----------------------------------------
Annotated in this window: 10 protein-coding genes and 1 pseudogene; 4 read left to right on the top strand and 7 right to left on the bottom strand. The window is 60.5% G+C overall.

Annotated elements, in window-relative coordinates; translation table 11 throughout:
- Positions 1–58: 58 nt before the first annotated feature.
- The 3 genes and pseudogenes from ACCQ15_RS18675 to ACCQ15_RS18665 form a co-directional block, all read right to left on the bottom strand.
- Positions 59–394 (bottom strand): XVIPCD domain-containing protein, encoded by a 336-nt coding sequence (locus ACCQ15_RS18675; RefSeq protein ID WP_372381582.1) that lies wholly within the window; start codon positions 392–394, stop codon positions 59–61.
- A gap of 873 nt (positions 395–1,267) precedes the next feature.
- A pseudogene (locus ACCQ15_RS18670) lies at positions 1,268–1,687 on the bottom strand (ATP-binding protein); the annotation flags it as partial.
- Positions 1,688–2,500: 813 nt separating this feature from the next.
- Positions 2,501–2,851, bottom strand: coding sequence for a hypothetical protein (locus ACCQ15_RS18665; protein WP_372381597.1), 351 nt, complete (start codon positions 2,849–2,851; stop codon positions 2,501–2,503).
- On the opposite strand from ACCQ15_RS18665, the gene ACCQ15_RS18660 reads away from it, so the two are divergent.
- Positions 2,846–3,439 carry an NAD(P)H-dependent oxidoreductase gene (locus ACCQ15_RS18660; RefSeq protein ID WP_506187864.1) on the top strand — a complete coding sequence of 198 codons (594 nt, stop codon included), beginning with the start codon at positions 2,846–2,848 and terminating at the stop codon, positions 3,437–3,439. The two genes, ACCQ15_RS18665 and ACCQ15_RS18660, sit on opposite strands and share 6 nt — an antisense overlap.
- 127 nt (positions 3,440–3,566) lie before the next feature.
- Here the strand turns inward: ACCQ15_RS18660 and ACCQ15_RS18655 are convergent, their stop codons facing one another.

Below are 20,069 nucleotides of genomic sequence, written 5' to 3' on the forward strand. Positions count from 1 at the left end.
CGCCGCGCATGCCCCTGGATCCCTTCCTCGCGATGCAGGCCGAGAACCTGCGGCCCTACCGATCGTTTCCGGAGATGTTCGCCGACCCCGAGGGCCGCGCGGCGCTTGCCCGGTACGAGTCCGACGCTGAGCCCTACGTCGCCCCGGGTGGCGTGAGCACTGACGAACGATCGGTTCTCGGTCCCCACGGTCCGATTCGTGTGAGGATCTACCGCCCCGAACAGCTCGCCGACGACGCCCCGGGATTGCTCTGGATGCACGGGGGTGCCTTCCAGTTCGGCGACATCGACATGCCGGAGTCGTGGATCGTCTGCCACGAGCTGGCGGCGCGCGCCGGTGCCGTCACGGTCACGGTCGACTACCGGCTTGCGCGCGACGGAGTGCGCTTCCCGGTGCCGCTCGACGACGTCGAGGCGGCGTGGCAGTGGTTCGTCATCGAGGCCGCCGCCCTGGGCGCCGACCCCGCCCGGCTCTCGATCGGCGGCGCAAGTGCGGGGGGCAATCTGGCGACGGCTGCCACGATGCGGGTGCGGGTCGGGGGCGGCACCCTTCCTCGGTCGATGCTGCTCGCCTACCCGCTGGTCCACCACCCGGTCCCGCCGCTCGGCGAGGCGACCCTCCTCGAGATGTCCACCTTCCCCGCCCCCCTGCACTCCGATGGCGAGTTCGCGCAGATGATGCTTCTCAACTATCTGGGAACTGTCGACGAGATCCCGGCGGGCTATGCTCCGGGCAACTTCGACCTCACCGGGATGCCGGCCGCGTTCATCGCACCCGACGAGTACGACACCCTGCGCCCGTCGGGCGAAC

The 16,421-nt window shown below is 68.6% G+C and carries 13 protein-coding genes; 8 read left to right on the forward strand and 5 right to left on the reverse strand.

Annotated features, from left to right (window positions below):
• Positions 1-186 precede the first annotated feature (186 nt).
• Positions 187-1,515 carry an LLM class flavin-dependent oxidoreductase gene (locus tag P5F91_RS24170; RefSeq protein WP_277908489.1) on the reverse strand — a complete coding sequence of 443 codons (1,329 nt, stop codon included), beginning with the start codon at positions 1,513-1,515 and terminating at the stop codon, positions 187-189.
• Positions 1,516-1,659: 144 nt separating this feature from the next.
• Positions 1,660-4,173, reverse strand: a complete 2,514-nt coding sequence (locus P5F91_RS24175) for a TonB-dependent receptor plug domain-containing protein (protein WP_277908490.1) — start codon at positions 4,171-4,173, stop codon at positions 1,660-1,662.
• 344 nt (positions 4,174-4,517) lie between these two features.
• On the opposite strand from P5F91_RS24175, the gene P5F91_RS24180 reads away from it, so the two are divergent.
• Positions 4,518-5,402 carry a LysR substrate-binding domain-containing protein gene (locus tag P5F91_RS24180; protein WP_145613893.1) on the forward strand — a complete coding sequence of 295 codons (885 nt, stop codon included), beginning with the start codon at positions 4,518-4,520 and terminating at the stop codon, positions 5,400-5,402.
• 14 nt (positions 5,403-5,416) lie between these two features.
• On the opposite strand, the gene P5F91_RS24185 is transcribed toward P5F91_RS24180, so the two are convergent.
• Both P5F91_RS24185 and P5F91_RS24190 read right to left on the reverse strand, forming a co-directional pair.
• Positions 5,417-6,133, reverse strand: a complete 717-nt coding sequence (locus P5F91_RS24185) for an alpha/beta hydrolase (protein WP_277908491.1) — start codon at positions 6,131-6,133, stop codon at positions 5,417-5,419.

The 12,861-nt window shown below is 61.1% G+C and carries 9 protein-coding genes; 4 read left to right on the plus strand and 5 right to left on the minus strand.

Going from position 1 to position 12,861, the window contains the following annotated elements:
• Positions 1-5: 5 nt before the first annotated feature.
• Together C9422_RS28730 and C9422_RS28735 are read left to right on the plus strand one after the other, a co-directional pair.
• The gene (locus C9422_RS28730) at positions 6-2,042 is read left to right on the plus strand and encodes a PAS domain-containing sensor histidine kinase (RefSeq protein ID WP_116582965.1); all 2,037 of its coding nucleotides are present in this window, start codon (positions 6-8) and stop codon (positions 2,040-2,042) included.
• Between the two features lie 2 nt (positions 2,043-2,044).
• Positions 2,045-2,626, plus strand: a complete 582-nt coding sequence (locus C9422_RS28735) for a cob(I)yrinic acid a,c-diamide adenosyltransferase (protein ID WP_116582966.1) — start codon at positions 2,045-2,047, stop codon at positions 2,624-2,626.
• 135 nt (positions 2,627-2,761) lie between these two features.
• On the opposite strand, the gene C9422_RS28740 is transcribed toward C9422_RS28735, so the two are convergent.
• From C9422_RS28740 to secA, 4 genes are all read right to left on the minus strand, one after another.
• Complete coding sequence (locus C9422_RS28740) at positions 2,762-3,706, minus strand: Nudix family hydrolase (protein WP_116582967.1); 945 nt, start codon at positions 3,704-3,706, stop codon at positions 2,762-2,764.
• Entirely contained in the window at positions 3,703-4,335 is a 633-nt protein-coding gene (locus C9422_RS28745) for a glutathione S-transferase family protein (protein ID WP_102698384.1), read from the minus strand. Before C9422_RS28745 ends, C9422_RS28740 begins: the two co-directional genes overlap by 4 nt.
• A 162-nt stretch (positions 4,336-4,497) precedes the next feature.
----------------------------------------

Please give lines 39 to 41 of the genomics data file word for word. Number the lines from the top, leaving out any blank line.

• Complete coding sequence (locus C9422_RS28740) at positions 2,762-3,706, minus strand: Nudix family hydrolase (protein WP_116582967.1); 945 nt, start codon at positions 3,704-3,706, stop codon at positions 2,762-2,764.
• Entirely contained in the window at positions 3,703-4,335 is a 633-nt protein-coding gene (locus C9422_RS28745) for a glutathione S-transferase family protein (protein ID WP_102698384.1), read from the minus strand. Before C9422_RS28745 ends, C9422_RS28740 begins: the two co-directional genes overlap by 4 nt.
• A 162-nt stretch (positions 4,336-4,497) precedes the next feature.